Rooney wants Derby's takeover sorted so that he can plan for next season

For Wayne Rooney, it has been a season of closure on his glittering playing career, his first brush with relegation and his first steps into the managerial world.

It has been a different angle on the game for someone who always played it with the free spirit of the boy in the playground.

At Derby, in a quiet corner of Pride Park after securing Championship survival in a frantic 3-3 draw with Sheffield Wednesday, his instinct was to demand clarity from owner Mel Morris and the EFL about the club’s proposed takeover.

‘No more messing around, it has to happen,’ said Rooney, in stern managerial tones. ‘We can’t afford to allow this club to be in the position it’s been in this season. It needs sorting out as soon as possible.

‘It’s been frustrating. I’m sure you know I put on a front to keep that away from the players. We can take a step back now and I can say it needs to be sorted.’

Managing upwards, as they like to call it on the courses. Rooney is learning on the job. Not only when it comes to relationships at board level but also within the dressing room.

Take his friendship with Martyn Waghorn, Derby’s hero on Saturday. Waghorn scored twice and set up the other goal. His penalty in the 78th minute made it 3-3, and sent Wednesday back to League One, relegated with Rotherham and Wycombe.

‘When I was a player here, I was close with Waggy,’ said Rooney. ‘We’d play on the PlayStations together, headphones talking. When I became manager, I had to distance myself from that.

‘I had the moment with him where I’m dropping him out of the squad. You have to make those decisions as a manager.

‘We sat him down, we showed him video clips of himself in previous years. We showed him video clips of other players. We worked on his movement in the box.

‘His first goal, I can’t tell you how happy I was. For the coaches as well. Him, putting himself in the middle of the goal, good movement, in a position to score goals. That all comes from his hard work in the last few weeks. Since I left him out of the squad and sat him down and spoke to him, there’s been a massive change in him. He deserves a lot of praise.’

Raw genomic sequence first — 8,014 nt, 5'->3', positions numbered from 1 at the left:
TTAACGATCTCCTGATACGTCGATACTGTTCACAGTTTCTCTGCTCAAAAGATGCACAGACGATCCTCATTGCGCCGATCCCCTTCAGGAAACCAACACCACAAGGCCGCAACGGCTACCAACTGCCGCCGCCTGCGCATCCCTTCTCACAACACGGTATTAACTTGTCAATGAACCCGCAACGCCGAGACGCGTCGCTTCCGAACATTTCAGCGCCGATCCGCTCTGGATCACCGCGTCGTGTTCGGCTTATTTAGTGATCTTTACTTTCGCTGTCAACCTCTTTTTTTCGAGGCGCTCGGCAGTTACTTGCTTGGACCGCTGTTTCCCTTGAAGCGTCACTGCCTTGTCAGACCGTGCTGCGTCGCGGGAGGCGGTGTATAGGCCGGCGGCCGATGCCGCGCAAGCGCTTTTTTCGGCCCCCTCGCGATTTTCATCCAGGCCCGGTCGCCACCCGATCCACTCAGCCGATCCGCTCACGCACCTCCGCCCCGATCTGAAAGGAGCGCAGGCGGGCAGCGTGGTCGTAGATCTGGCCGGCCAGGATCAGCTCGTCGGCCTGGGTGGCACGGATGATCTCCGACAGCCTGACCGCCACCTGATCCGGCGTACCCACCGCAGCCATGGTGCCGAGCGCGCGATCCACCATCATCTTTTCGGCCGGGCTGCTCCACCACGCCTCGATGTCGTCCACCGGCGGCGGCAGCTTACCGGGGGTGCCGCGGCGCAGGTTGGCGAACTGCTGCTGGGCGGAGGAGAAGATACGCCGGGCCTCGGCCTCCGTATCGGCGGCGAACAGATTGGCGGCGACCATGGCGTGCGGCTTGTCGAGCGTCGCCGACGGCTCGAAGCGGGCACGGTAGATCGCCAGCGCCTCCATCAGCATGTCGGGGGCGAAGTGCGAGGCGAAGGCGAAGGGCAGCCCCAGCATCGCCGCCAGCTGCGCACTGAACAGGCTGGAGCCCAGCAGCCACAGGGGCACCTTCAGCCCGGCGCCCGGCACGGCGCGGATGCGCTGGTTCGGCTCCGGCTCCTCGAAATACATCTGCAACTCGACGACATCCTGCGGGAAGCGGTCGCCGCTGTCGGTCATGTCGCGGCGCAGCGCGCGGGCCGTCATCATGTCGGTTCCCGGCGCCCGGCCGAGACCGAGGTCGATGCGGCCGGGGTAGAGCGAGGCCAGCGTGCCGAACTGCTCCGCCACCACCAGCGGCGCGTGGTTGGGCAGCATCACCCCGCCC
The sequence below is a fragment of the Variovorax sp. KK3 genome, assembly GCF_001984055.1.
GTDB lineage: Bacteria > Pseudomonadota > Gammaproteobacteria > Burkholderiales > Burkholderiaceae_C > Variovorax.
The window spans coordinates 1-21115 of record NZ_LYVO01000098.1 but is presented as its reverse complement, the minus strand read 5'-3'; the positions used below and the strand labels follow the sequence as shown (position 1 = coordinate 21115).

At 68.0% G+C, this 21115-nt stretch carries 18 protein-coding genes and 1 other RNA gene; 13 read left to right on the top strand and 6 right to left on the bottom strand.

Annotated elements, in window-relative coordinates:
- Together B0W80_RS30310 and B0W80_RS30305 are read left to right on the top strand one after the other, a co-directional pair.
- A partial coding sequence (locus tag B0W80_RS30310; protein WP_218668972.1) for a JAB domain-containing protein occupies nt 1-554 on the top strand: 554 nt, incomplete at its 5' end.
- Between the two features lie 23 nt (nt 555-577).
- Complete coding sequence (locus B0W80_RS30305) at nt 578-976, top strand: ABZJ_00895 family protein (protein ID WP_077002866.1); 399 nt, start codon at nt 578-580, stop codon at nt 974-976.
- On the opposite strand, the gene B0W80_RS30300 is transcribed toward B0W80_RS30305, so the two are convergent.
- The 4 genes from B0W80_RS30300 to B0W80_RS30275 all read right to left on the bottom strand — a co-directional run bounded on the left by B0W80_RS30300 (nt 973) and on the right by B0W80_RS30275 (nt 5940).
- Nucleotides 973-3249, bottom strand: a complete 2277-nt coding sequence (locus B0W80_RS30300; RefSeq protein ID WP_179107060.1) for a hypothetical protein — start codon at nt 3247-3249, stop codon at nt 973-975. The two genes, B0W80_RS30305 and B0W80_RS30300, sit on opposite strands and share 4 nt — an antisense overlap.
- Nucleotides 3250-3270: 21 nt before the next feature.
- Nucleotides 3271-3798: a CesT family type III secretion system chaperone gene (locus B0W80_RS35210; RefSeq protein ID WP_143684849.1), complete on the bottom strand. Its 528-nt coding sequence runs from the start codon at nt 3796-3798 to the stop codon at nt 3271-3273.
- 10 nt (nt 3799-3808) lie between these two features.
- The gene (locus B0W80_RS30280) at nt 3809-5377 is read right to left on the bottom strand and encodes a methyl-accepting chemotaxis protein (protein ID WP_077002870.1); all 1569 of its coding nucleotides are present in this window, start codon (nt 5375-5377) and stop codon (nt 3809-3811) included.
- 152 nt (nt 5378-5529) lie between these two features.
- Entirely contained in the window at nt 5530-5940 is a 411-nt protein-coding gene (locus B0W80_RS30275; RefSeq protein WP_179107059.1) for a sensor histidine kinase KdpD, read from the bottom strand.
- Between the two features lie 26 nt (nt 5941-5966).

Waghorn, 31, is one of three senior Derby players out of contract and Rooney says he is keen to sort out such loose ends and work on recruitment for next season. The manager may be stronger and wiser for his first season in the dugout but his squad requires investment if it is to be transformed into one capable of competing for promotion.

Aside from Rooney’s own considerable salary, neither he nor his predecessor Phillip Cocu were blessed with the sort of transfer budget that allowed Frank Lampard to build a team featuring Mason Mount, Harry Wilson, Fikayo Tomori and Ashley Cole in 2018-19, a season that ended in defeat in a Wembley play-off final.

As with Lampard, the Rooney factor will attract players, but they won’t come for free and the level of investment will hinge on the takeover.

Morris is determined to sell after pumping in millions with little return, but concerns remain around a proposed sale to a consortium led by Spanish agent and boxing promoter Erik Alonso.

As revealed by Sportsmail last week, Alonso is yet to prove he has the funds to cover large loans guaranteed against the stadium.

‘We all need clarity, especially the fans,’ said Rooney. ‘It needs sorting out as soon as possible. I’m sure it will. We’re in a place where it looks like it’s happening that way, but it has to happen quickly. We can’t have any more mess-ups, no more messing around, it has to happen.

‘That allows me to have our plans in place for the Championship next year. I’ve had a lot of work done: pre-season is done, the fixtures are done, everything is done. But we need everything sorted out from a point of view of the people above me to make sure it allows me to do that job to the best of my ability.’

Welcome to management, Wayne.

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